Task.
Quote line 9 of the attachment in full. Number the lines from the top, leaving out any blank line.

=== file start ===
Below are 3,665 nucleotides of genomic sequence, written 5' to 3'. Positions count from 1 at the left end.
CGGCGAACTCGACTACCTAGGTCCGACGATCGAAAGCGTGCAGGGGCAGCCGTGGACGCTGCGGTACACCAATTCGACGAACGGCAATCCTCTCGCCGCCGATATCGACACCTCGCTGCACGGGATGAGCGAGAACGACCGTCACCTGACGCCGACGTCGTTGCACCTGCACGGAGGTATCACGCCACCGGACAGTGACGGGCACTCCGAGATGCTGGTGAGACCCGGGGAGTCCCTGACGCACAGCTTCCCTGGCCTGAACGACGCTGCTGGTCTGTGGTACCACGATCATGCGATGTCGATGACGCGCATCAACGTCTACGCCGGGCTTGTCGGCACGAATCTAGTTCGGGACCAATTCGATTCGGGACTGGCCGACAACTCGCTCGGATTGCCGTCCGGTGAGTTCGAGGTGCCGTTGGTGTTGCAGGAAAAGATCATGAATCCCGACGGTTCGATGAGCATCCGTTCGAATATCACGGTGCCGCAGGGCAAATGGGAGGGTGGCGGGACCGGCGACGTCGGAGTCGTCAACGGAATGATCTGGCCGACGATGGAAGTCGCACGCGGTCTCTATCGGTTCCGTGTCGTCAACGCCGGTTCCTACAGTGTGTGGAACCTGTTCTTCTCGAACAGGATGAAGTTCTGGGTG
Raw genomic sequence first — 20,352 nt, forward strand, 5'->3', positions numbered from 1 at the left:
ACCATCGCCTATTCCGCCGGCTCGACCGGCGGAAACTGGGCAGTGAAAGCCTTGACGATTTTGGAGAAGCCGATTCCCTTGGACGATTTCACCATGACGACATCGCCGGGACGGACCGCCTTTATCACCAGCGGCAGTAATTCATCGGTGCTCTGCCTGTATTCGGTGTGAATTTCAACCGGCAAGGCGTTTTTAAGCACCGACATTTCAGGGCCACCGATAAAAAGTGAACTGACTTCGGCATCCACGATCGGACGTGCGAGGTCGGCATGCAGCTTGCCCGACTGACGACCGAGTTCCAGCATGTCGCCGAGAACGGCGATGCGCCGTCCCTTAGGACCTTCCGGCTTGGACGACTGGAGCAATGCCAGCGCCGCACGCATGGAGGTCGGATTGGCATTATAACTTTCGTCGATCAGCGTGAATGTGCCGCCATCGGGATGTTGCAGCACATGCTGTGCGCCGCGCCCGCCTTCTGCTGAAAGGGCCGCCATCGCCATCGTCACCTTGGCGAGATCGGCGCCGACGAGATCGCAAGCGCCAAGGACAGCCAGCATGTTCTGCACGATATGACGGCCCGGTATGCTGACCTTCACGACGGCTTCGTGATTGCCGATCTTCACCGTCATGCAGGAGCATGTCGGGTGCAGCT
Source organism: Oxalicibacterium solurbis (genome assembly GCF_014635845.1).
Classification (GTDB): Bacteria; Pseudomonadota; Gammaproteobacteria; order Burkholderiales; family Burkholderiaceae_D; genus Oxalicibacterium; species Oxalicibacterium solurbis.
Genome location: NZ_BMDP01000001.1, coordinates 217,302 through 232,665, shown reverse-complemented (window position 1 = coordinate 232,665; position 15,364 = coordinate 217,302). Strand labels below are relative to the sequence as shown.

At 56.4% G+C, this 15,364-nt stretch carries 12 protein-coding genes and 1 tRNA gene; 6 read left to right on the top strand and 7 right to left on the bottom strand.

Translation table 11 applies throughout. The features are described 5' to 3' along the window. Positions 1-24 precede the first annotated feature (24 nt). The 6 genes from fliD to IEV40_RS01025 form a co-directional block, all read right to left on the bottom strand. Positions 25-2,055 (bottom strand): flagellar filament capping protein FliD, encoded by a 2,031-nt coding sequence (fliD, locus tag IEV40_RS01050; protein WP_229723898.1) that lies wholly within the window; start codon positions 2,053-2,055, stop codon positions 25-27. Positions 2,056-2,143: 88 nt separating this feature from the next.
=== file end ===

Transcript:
Translation table 11 applies throughout. The features are described 5' to 3' along the window. Positions 1-24 precede the first annotated feature (24 nt). The 6 genes from fliD to IEV40_RS01025 form a co-directional block, all read right to left on the bottom strand. Positions 25-2,055 (bottom strand): flagellar filament capping protein FliD, encoded by a 2,031-nt coding sequence (fliD, locus tag IEV40_RS01050; protein WP_229723898.1) that lies wholly within the window; start codon positions 2,053-2,055, stop codon positions 25-27. Positions 2,056-2,143: 88 nt separating this feature from the next.